Department of Education, National Chengchi University, Taiwan (email@example.com)
Ching, Gregory S.*
Graduate Institute of Educational Leadership and Development, Fu Jen Catholic University, Taiwan (firstname.lastname@example.org; email@example.com)
Department of Education, National Chengchi University, Taiwan (firstname.lastname@example.org)
Competition in higher education has forced universities to push for excellence. This phenomenon of pushing for excellence has caused institutions to focus more on research rather than teaching. With the evolving nature of higher education, what matter most is to strike a balance between research and teaching activities. To answer this question, the current study adapted the Changing Academic Profession (CAP) (Teichler, Arimoto, & Cummings, 2013) survey and collected data from the Career and professional situation, General work situation and activities, Teaching, Research, and Management situations of faculties in Taiwan higher education institutions. Data was collected from 457 faculties from 18 universities. Results show that Taiwan higher education institutions practices gender equality, while having a diverse concepts on international mobility. It is also noted that financial compensations are moderately comparable with other previous CAP surveyed countries. Sadly, results show that Taiwan higher education institution faculties have long working hours with moderate to high perceived stress. Lastly, discriminant analysis shows that individuals with high degree of disciplinary affiliations tend to have research collaborations and have the tendency to publish more than their peers. It is hoped that by better understanding how faculty preferences affects their work situation and performance, policy recommendations can be made in promoting a more balance research and teaching nexus in the academe.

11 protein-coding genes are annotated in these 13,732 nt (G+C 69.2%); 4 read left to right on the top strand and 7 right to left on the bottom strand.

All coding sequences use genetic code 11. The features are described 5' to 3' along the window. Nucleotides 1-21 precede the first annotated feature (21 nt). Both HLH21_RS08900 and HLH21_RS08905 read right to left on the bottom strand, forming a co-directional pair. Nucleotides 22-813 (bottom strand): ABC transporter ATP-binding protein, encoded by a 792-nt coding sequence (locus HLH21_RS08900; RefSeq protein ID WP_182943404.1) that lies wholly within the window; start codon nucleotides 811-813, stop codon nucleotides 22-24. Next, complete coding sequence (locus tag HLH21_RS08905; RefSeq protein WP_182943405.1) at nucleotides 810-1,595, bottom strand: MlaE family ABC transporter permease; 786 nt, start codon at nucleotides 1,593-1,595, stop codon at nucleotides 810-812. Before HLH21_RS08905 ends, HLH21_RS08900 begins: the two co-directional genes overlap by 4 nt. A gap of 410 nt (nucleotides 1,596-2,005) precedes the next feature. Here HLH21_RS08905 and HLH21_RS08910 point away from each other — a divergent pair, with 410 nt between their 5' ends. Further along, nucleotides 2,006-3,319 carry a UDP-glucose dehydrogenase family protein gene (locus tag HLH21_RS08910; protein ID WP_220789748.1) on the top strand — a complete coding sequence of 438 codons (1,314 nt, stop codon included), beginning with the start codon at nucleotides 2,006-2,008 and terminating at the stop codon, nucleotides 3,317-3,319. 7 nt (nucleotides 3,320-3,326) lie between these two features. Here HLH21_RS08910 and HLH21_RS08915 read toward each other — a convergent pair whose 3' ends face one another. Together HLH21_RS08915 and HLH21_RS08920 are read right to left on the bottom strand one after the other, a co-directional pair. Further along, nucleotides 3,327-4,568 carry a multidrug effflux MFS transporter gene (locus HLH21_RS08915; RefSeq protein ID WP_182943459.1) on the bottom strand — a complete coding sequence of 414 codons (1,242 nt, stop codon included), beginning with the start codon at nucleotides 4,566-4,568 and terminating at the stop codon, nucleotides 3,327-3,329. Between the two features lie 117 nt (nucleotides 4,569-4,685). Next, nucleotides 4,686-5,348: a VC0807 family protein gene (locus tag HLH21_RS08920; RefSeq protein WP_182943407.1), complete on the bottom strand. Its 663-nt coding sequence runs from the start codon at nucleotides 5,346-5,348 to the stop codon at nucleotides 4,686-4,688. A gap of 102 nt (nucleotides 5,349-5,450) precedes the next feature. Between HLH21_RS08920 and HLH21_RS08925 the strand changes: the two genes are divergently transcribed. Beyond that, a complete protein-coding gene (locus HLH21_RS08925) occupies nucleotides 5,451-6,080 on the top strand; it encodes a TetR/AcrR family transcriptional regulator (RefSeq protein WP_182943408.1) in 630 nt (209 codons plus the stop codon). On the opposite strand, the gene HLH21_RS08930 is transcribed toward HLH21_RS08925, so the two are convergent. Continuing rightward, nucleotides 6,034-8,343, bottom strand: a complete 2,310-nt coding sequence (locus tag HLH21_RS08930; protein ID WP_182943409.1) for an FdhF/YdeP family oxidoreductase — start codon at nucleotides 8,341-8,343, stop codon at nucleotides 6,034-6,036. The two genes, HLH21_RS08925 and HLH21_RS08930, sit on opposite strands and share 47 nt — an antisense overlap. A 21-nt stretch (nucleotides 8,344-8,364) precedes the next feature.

Keywords: research teaching nexus; time budget; institutional policy; higher education; disciplinary affiliation; collaboration; research performance